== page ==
MRSA Exposure and Firefighters
In the last ten years, the number of hospital- and community-acquired methicillin-resistant Staphylococcus aureus (MRSA) infections—those often contracted in schools, public gyms, and in workplaces--has risen. Because MRSA can be transmitted from surfaces to people and from person to person, the increase in incidence has led to concern for first responders, including police, firefighters and emergency medical personnel. Fire personnel interact with both hospital and community populations as part of their job and have the potential to be exposed to MRSA as part of their daily duties.
Washington Fire Chiefs Partner With UW To Protect Firefighters From MRSA
The Washington Fire Chiefs are partnering with the University of Washington (UW) Department of Environmental and Occupational Health and UW Field Research and Consultation Group in Seattle to better understand the presence and distribution of MRSA in fire stations and to help reduce risk factors. They will provide a number of MRSA environmental sampling kits to fire stations across the state as part of the UW Environmental Sampling for MRSA in Fire Stations Project.
The UW Environmental Sampling for MRSA in Fire Stations Project is open to fire stations across Washington state.
How can a fire station participate in the project?
- Request a sampling kit from the UW Field Research and Consultation Group
- Complete a short survey
- Collect 20 swab samples from different locations within the fire station
- Mail the samples back to UW Field Group in a pre-paid box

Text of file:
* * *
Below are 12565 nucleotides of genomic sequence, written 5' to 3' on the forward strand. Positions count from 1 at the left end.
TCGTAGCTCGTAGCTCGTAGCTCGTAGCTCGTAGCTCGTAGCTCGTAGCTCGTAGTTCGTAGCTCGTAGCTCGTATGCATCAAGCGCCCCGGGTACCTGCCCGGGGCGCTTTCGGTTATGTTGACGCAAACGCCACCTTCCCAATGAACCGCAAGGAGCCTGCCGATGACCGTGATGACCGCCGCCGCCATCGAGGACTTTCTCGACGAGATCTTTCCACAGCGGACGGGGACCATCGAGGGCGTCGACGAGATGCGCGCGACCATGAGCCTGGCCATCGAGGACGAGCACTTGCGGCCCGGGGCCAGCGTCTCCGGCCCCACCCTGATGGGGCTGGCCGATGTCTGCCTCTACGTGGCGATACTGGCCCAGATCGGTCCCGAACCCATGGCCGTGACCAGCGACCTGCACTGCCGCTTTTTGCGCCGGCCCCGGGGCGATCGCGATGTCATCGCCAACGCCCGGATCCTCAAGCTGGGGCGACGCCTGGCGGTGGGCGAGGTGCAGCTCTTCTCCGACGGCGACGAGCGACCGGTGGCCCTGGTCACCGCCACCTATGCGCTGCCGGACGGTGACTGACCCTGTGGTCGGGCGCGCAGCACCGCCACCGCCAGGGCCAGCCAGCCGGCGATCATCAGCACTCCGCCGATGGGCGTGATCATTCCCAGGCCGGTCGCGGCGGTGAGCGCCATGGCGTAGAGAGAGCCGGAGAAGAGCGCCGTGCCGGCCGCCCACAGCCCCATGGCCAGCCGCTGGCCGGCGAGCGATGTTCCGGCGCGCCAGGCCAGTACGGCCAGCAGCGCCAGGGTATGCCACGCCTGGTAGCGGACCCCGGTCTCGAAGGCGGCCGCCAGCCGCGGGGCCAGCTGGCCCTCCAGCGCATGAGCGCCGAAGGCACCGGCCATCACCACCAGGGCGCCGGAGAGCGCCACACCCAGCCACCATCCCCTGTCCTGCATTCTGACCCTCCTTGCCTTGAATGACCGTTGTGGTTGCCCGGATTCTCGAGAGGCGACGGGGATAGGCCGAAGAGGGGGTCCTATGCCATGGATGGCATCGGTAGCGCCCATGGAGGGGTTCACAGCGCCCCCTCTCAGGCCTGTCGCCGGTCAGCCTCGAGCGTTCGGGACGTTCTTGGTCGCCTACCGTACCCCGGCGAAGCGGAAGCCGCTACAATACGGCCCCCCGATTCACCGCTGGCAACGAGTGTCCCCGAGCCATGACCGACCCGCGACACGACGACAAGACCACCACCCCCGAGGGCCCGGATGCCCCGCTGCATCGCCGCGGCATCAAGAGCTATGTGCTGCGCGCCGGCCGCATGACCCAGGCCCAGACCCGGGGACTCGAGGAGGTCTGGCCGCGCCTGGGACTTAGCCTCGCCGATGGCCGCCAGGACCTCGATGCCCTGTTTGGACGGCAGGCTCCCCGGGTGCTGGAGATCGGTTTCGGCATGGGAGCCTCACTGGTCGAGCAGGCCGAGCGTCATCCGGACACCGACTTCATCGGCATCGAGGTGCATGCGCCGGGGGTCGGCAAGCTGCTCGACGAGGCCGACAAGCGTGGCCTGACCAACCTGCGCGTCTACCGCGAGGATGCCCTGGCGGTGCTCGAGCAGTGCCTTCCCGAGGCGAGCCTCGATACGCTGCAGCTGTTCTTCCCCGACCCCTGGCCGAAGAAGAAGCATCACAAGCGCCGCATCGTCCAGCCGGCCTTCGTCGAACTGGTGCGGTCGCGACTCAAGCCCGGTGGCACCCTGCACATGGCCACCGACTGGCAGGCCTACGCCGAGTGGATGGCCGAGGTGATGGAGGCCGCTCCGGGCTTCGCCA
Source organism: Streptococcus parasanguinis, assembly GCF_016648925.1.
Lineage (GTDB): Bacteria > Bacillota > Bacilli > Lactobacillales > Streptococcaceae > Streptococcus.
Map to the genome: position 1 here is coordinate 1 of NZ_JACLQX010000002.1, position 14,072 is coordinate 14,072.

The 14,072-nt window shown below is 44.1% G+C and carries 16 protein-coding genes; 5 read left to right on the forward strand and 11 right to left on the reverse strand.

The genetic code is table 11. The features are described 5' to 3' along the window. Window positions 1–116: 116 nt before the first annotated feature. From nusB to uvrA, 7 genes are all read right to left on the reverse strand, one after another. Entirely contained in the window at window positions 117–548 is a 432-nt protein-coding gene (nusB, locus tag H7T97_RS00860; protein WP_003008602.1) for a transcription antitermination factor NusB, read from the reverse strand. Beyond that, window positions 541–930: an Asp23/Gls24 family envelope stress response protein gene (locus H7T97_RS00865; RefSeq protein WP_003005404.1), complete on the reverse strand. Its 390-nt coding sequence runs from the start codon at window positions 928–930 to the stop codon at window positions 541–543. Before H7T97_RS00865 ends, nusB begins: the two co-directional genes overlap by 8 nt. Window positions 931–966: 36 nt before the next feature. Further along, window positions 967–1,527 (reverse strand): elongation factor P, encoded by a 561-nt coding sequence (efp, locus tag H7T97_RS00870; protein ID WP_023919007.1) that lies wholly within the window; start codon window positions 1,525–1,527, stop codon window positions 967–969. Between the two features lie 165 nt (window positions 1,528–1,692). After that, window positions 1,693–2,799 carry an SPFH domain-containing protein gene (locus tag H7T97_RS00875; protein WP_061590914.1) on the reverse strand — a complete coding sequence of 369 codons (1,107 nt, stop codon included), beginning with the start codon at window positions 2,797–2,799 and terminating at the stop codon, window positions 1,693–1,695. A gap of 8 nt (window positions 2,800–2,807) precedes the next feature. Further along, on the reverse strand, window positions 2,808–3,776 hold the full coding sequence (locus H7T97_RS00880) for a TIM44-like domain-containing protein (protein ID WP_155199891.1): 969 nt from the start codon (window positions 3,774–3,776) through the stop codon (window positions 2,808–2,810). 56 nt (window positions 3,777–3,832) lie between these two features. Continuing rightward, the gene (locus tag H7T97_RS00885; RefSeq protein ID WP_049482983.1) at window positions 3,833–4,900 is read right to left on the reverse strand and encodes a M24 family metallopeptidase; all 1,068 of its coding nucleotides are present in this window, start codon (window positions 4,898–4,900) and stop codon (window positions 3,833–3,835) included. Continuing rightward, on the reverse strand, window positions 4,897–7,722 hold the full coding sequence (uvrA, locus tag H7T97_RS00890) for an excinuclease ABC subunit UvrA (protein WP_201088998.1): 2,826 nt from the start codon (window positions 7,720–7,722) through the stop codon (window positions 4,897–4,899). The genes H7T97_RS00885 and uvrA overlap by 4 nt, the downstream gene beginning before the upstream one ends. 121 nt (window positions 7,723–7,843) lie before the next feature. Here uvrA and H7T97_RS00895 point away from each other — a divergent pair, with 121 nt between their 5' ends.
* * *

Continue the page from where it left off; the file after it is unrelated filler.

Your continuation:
If you have questions about participating in the project, please contact Nancy Simcox at the UW Field Research and Consultation Group at 206-543-9711.
The University of Washington has put together educational materials and resources for fire stations including topics such as MRSA in the workplace, Best practices on Cleaning and Infection Control, and Training opportunities. The latest scientific studies related to MRSA in fire stations are also available.
MRSA Fact Sheets
UW Study influences Disinfection Protocols
Professor Marilyn Roberts and her team looked at MRSA contamination in fire stations and determined which locations were most likely to be contaminated. The study was conducted to improve decontamination of the station and truck environmental surfaces and to use the information to develop and distribute educational materials on best practices for disinfection protocols. A story on the study and its impact on disinfection protocols was published in the the department's Environmental Health News.
Roberts MC, Soge OO, No D, Beck NK, Meschke JS. Isolation and characterization of methicillin-resistant Staphylococcus aureus from fire stations in two northwest fire districts. Am J Infect Control. 2011 Feb 14.
PowerPoint Presentation: Methicillin Resistant Staphylococcus aureus MRSA and Fire Departments (33.5 MB)